For this piece, I’ll run the full program to give you an idea of the event’s scope (adding a few comments). At the end are a few representative speeches, including mine as the closer.
So, come on along…
Welcome – Nancy Gehrke and Greg LeGault. (“Without Herb Williams,” Nancy Gehrke says, “I would have eaten all four of my children.” She is an actress all the way. Greg LeGault is a protégé who leads a theater program of his own and is among many people on the day who say their lives were changed by Herb Williams.)
Campus Welcome – Dean and CEO Paula Langteau. (The eloquent and heartfelt words start with her).
Herb’s Life before Marinette (From family and friends, including classmates. From a cousin we learn that theater ran in the family and that Herb Williams’ father ran away with the circus, temporarily).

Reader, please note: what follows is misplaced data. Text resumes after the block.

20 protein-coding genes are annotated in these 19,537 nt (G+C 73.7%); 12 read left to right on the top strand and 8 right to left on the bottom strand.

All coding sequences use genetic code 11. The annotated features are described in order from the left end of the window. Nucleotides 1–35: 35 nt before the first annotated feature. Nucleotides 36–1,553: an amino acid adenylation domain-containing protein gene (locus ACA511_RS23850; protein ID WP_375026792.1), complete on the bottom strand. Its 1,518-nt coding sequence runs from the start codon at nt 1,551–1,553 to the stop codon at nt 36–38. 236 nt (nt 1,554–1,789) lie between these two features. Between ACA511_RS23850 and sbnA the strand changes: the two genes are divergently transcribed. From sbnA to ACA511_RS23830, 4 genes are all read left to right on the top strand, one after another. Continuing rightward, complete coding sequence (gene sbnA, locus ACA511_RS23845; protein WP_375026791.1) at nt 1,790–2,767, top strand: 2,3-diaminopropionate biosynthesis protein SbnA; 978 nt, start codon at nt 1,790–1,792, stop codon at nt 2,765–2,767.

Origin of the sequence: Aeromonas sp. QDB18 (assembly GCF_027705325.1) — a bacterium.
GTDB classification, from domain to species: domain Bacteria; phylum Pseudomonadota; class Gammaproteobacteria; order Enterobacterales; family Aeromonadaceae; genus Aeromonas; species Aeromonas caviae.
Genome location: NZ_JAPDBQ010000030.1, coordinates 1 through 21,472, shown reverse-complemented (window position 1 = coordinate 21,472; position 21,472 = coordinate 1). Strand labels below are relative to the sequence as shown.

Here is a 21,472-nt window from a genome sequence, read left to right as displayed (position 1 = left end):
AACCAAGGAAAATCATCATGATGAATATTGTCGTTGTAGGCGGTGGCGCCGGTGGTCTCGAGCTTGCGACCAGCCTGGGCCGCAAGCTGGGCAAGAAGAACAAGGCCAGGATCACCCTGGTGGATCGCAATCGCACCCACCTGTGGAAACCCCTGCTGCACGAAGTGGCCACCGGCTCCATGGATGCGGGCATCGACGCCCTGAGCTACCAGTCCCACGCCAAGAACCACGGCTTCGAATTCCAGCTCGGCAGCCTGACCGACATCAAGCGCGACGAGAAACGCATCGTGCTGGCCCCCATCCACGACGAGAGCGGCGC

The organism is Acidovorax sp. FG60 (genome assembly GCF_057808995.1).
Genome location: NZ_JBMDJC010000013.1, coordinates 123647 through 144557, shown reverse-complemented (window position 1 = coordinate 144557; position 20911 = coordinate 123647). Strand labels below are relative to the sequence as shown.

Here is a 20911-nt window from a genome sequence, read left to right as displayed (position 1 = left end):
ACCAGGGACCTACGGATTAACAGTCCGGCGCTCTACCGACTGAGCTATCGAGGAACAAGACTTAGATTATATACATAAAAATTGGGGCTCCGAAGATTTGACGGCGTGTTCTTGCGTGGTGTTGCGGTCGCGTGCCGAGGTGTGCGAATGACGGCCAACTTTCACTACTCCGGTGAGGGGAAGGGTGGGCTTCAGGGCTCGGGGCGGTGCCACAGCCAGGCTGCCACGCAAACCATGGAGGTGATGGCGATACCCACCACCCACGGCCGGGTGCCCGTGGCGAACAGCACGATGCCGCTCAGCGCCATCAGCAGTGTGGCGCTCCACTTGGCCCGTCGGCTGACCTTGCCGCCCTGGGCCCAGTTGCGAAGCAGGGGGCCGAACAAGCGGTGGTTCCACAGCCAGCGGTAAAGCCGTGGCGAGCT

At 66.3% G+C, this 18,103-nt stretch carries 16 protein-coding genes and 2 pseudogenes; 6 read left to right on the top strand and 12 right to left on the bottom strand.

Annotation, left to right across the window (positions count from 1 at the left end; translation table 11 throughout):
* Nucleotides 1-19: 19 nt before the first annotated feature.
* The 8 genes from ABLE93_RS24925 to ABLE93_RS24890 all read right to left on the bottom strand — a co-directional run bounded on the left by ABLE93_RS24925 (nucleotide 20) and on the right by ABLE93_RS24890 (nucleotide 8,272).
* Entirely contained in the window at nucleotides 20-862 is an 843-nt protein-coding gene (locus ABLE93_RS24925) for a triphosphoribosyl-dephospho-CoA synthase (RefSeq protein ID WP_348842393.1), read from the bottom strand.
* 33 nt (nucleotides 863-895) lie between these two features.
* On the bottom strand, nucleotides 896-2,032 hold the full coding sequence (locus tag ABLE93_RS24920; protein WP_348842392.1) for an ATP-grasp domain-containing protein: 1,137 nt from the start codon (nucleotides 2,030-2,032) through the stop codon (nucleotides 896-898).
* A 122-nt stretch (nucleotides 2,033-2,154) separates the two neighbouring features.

Pat Kern (A letter is read by friend Jon Ruatti).
Herb as Professor of Communication & Theatre Arts
Sid Bremer (She says her worst day as dean was when Herb Williams told her he was retiring; that was 1996, and he went on to direct and perform more in Green Bay, Appleton and Marinette).
Greg Rindfleisch (unable to attend)
“Cabaret” from “Cabaret” by Bill Witt accompanied by David Giebler (Bill Witt is among the performers Herb Williams nurtured. Behind him is the set for the current Theatre on the Bay edition of “Cabaret,” a presentation as part of the 48th season).
Herb as Artistic Director and Actor
Ted Blick (See below).
Joni LaFave Hahn
Nancy Gehrke (The 40-year actress speaks on the stage that bears her name).